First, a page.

Once upon a time in Land of Translations...
... we wanted to know how many words we could produce per month, per day, per hour. How much time we needed to craft human quality translation, post-editing machine translated segments. And we wanted to track the edit distance. Why on Earth?! To find ways to profile translators and post-editors, to set prices, to compare vendors, to categorize content, evaluate MT engine performance... the list is endless but are we doing it right?
Productivity tells you how fast a translation was completed. Due to the many variables, however, it will never be a reliable measurement when it comes to profiling post-editors and translators, comparing vendors or evaluating MT output. And by the way, will it ever give us valid insights into the quality and difficulty of the specific content we receive from our customers?
According to Wikipedia "productivity is an average measure of the efficiency of production. It can be expressed as the ratio of output to inputs used in the production process, i.e. output per unit of input." This formula works well when all the variables on the in- and output side are listed, well defined and measured consistently. Problems arise through only taking a limited number of variables. Unfortunately, that's exactly what is happening in the translation industry today: we take time as the only input and words as the only output. As a result, the more words produced in a shorter amount of time, the higher the productivity will be. This is just too simplistic, if you ask me and I'm just wondering how our industry could get away with it so long!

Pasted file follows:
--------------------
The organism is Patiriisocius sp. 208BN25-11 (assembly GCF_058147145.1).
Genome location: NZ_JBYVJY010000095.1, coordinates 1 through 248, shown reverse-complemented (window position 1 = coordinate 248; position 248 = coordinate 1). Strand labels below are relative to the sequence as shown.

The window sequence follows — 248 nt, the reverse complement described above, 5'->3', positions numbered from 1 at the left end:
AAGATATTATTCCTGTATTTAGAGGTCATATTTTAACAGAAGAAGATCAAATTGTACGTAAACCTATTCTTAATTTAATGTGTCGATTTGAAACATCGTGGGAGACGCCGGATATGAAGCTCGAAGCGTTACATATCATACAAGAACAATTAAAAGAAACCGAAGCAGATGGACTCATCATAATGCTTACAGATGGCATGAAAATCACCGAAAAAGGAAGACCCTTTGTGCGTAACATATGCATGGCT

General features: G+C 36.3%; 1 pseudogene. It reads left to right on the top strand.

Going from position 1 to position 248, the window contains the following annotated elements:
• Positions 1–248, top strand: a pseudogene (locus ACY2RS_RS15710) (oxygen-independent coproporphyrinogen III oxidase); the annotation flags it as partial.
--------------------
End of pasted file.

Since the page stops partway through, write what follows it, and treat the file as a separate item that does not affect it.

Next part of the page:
There is much more to productivity than the number of words per hour. Why not also take into account the number of (final) edits per hour. Calculating one unique score that is based on the total number of words translated by the translator in an hour combined with the number of final edits done in the whole process of producing the translation (and calculated from the character-based edit distance) gives a more reliable productivity score. It's easier to translate fast when the translation memory gives many exact matches or context matches, when the MT engine is in top shape and we hardly need to translate anything from scratch as opposed to the situation where there are no available resources or ones of very poor quality. For this reason, it is a good step forward to include the number of edits per hour in the productivity score (and I will talk about this later), but one should also take into account the following variables:
- difficulty of the source content (using some measurement independent of language)
- quality of the source content (based on human assessment by the translator or the reviewer).
- available resources (also called translation process): whether the translator did or didn't use an MT engine, a translation memory, glossary etc.
- quality of these resources (using fuzzy match and MT confidence information combined with edit distance).
- number of corrections applied by the reviewer(s).
- number of errors, weights and penalties applied by the reviewer(s) in the review cycle(s).
Now, I don’t say this is all easy to measure, keep track of or aggregate in one single score. But still, let’s try and see what happens!
TAUS Efficiency Score
And that’s what one of the developers (Nikos Argyropoulos) thought when he came up with a new metric to measure productivity called the TAUS Efficiency Score. This score replaces traditional productivity measurement as it can be applied to every form of translation: translation from scratch, translation with translation memory, PEMT or a mix of these three. More and more translation jobs have a mixed nature: one can post-edit MT suggestions, insert TM matches or translate segments from scratch in the very same translation job. There is no hard divide anymore between MT, TM and human translation. This should be reflected in a new metric measuring productivity. In the TAUS Efficiency Score, time is measured for producing (and, if needed, updating) each segment regardless of the segment origin (MT, PE, glossary, scratch, etc).The Efficiency Score is flexible in that the number of variables used to calculate it and the ways the different measurements are taken into account vary based on user requirements and available data. The score is also relative because it is calculated based on the data present in the underlying database at the moment of calculation.